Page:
The anxiety is legitimate. Precisely at what point does an aspiring writer transform into a “real” writer? Other professions have an easier time determining this. Doctors go to medical school and are awarded an M.D. upon completion. Plumbers, electricians and hairdressers earn licensees. You know a police office when you see one—the badge and uniform are dead giveaways that he or she has finished training. But how does anyone identify a real writer? Are you a real writer after you have been published once? Twice? Does your transition from aspiring to real depend on the quality of the publication in which your work appears?
Some writers, especially beginners, torment themselves over this issue. Ultimately, you have to answer the question. At some point, you must confidently say, “I am a writer”—and not let a stack of rejection letters or a scathing review dissuade you from that statement. Just stick to your self-definition and march into a reading with confidence.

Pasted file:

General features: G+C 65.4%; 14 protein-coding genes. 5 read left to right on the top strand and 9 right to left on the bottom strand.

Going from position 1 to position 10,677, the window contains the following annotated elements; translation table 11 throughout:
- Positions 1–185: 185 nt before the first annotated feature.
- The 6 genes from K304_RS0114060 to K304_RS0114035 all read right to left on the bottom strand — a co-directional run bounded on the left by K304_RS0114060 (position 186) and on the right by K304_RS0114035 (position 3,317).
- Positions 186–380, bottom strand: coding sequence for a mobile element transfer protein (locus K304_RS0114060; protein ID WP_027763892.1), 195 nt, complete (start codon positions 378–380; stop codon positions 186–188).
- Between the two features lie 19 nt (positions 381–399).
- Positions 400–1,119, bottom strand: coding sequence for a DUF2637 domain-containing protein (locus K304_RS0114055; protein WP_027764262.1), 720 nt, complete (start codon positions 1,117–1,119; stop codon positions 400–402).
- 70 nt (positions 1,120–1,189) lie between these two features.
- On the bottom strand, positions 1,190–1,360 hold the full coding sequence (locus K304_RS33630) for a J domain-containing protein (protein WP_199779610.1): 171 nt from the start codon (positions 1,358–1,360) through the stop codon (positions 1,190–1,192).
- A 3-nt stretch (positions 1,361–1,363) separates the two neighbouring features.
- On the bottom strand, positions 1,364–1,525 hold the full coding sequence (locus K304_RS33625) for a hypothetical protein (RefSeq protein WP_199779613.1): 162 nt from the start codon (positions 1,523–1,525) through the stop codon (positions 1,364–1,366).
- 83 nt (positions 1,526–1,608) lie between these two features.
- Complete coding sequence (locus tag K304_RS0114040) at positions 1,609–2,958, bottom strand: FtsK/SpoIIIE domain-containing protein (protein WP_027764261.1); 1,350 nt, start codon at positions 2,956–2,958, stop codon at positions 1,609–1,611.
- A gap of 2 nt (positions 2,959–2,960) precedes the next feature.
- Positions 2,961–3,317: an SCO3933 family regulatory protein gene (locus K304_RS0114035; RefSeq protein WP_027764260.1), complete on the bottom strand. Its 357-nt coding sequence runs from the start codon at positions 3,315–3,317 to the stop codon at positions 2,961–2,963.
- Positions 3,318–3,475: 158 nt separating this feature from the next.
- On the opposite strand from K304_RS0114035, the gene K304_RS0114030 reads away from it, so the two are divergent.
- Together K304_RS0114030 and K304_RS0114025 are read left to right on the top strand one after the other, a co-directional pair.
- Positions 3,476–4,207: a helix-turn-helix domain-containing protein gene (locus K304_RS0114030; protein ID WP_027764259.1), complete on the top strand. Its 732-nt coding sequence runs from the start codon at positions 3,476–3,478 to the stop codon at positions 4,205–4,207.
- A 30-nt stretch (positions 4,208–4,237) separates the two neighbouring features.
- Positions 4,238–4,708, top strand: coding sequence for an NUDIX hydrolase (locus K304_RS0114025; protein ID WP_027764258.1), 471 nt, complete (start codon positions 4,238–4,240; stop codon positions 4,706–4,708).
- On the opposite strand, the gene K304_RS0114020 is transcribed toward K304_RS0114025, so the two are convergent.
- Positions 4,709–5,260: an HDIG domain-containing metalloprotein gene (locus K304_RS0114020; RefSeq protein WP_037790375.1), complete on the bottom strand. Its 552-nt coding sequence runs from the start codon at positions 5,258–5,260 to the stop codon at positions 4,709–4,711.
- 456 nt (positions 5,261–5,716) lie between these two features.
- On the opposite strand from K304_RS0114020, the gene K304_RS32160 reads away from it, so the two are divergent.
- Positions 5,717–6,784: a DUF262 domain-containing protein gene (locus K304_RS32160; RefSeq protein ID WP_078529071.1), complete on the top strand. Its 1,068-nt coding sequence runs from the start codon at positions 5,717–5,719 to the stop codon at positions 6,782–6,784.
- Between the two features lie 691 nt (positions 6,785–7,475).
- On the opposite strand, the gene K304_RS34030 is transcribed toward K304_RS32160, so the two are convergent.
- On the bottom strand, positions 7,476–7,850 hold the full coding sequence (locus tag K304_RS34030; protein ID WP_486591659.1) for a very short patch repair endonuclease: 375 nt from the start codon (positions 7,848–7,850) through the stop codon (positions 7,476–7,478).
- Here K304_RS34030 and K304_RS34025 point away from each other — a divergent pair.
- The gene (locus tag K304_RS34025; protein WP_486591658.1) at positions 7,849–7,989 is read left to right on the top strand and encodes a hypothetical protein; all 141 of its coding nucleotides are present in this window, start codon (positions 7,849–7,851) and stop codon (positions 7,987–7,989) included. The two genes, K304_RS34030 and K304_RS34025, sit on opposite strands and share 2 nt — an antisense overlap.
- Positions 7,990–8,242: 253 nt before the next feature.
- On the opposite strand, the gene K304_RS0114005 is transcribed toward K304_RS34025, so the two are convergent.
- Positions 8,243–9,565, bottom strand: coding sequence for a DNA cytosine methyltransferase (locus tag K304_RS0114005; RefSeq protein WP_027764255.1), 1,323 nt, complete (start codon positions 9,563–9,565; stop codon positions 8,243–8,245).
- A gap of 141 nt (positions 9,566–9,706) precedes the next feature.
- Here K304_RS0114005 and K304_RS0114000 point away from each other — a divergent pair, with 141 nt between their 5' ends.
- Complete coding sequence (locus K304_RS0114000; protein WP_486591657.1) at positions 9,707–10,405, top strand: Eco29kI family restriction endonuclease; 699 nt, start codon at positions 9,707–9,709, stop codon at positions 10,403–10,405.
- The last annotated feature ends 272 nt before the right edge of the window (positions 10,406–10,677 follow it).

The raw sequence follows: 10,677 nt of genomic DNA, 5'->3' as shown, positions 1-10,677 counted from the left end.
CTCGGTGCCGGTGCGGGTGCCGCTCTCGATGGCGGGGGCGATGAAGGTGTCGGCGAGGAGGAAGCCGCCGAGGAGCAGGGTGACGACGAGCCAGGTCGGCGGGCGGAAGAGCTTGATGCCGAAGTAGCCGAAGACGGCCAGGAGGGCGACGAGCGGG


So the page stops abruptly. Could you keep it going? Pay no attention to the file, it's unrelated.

Imagine the Worst that Can Happen
When you ask people—those who would rather jump out of an airplane without a parachute than read from their work in front of a crowd—why they are so reluctant, they come up with a million reasons. What if I trip on the way to the podium?
What if I look down and the tip of my tie is stuck in my zipper? What if I attempt to say “hit” and it sounds as if I said a terribly rude word instead?
All of that can happen and worse. However, most of what we worry about never happens. More often, we are blind-sided by events we lacked the imagination to anticipate. So why bother to worry?
If you must worry, try to identify your worst fears and think them through to a logical conclusion. Imagine yourself inadvertently saying “pee” instead of “be.” The audience giggles. You move on. That wasn’t so bad, was it?